what was at stake
green position
what we achieved
what we did not achieve

Safety and infrastructure of EU financial markets (EMIR)

The governments of the 20 biggest economies, the G20, decided to regulate certain complex financial products which were at the heart of the U.S. mortgage crisis.

The problem with these products was that their structure was negotiated over the counter (OTC), so they were customised and no one could know exactly how the market functioned or what its total value was.

The riskiness and destructive potential of these products only became apparent when the U.S. housing market crashed.

In a bid to avoid similar risks in Europe, the European Commission published a proposal for a Regulation based on the G20 decision. That proposal covers OTC products and so-called clearing houses.


What was the Greens' position?

The Greens deem it essential for the European Securities and Markets Authority (ESMA) to have a full overview of all risks in the derivatives market.

Therefore deals between financial and non-financial institutions should also be disclosed to ESMA.

To minimise reporting exceptions, we want legislation to define as OTC transactions all derivatives not traded via clearing houses.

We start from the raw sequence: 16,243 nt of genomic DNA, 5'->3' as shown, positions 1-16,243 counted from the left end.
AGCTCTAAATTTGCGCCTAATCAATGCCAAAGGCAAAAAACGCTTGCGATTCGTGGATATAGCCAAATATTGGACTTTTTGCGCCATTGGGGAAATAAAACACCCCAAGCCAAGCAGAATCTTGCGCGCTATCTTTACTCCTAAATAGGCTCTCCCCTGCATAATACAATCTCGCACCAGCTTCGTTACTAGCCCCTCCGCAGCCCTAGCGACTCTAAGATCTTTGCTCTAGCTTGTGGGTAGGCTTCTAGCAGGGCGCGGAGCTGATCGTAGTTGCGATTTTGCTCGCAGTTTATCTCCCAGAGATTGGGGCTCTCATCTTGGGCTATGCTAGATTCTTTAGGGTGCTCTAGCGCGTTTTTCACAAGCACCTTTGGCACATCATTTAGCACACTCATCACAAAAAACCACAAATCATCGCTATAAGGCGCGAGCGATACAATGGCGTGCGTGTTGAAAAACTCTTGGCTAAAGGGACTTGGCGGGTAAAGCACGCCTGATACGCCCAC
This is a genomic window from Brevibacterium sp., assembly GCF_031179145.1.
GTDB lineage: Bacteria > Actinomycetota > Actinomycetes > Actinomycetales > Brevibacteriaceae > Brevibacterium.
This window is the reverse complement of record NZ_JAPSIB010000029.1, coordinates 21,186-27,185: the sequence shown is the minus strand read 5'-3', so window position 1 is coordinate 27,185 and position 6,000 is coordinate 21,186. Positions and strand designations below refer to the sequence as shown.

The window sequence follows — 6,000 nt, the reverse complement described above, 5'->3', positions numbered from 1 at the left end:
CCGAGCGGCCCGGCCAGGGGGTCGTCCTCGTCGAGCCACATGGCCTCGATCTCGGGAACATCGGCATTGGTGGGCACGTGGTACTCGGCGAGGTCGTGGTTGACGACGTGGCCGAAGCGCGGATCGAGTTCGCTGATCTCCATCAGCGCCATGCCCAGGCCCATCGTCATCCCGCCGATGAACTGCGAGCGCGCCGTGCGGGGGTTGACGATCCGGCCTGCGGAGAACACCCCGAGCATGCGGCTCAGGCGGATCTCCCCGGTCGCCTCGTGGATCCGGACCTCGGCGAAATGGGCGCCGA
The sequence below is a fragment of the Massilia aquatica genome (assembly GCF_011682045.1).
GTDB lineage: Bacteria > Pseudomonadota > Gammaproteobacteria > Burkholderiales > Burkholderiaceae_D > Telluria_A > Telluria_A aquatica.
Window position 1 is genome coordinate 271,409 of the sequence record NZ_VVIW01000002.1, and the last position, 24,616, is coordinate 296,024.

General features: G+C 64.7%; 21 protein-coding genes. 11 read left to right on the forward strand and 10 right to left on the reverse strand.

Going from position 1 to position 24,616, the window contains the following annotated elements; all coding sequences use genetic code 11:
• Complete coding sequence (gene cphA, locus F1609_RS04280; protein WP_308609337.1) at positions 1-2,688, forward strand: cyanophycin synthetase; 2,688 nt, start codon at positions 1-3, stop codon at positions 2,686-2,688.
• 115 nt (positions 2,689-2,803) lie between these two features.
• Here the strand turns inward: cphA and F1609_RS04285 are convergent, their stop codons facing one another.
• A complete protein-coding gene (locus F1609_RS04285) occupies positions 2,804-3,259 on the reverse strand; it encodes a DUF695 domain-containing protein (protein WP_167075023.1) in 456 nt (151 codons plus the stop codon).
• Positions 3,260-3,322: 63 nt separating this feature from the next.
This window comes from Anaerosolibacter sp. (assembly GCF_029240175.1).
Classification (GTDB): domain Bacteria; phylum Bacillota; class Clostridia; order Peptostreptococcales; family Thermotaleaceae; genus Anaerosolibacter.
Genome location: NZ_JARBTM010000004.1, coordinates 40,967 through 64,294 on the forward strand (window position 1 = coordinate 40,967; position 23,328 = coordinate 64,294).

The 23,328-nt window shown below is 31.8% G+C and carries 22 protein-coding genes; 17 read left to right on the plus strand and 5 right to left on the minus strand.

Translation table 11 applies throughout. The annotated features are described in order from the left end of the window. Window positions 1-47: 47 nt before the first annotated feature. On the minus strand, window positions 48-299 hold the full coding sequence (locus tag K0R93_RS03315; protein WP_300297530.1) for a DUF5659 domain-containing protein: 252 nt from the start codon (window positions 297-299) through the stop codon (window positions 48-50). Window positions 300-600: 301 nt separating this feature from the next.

ESMA should help to standardise contracts, so that they can be more easily be traded via clearing houses, and clearing houses should provide financial insurance sufficient to hedge against market turbulence.

Such firewalls would help to prevent financial turmoil from spreading from one bank to another.


Did other MEPs accept the Greens' position?

The Greens convinced a majority in Parliament that our proposals contributed a valuable contribution to financial stability and thus would serve taxpayers and investors.

Many of the improvements we suggested also survived intact after negotiations with the Member States in the Council.


Which points did the Greens lose?

The Greens proved unable to secure an active role for ESMA in standardising contracts and intervening in the event that national supervision fails.

The United Kingdom, Germany and France in particular all opposed enhancing the safety of European financial markets.

We were also disappointed that the Member States failed to recognise clearing houses as cross-border financial institutions, even though they deal with banks and other actors from throughout the European market.

Already during its negotiations with other groups the EPP introduced a transition period for pension funds and the ALDE insisted on exemptions for foreign exchange derivatives, probably as a consequence of lobbying pressure.

Press & Events

Procedure:Ordinary legislative procedure


Lead MEP:Werner Langen (EPP)

Green MEP responsible:Pascal Canfin


Staff contact:David Kemp (Email)
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